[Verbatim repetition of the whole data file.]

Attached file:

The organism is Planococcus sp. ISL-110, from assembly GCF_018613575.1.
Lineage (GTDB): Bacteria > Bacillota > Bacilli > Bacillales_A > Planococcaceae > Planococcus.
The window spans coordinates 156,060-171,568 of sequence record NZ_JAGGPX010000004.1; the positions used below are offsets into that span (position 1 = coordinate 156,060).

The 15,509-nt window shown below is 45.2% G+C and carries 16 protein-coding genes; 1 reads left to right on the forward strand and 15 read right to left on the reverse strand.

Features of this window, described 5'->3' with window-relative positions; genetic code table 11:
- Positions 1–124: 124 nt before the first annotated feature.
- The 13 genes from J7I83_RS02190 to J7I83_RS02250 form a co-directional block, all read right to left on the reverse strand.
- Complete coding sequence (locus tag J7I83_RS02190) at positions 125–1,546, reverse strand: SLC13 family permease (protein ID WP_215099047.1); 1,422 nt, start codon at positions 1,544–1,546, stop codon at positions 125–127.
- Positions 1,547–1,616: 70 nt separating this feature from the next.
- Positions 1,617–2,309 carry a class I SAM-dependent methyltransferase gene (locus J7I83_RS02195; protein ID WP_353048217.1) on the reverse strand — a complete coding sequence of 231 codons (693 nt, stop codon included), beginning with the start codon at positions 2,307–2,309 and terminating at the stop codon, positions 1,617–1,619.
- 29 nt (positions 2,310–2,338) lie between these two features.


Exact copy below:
The organism is Planococcus sp. ISL-110, from assembly GCF_018613575.1.
Lineage (GTDB): Bacteria > Bacillota > Bacilli > Bacillales_A > Planococcaceae > Planococcus.
The window spans coordinates 156,060-171,568 of sequence record NZ_JAGGPX010000004.1; the positions used below are offsets into that span (position 1 = coordinate 156,060).

The 15,509-nt window shown below is 45.2% G+C and carries 16 protein-coding genes; 1 reads left to right on the forward strand and 15 read right to left on the reverse strand.

Features of this window, described 5'->3' with window-relative positions; genetic code table 11:
- Positions 1–124: 124 nt before the first annotated feature.
- The 13 genes from J7I83_RS02190 to J7I83_RS02250 form a co-directional block, all read right to left on the reverse strand.
- Complete coding sequence (locus tag J7I83_RS02190) at positions 125–1,546, reverse strand: SLC13 family permease (protein ID WP_215099047.1); 1,422 nt, start codon at positions 1,544–1,546, stop codon at positions 125–127.
- Positions 1,547–1,616: 70 nt separating this feature from the next.
- Positions 1,617–2,309 carry a class I SAM-dependent methyltransferase gene (locus J7I83_RS02195; protein ID WP_353048217.1) on the reverse strand — a complete coding sequence of 231 codons (693 nt, stop codon included), beginning with the start codon at positions 2,307–2,309 and terminating at the stop codon, positions 1,617–1,619.
- 29 nt (positions 2,310–2,338) lie between these two features.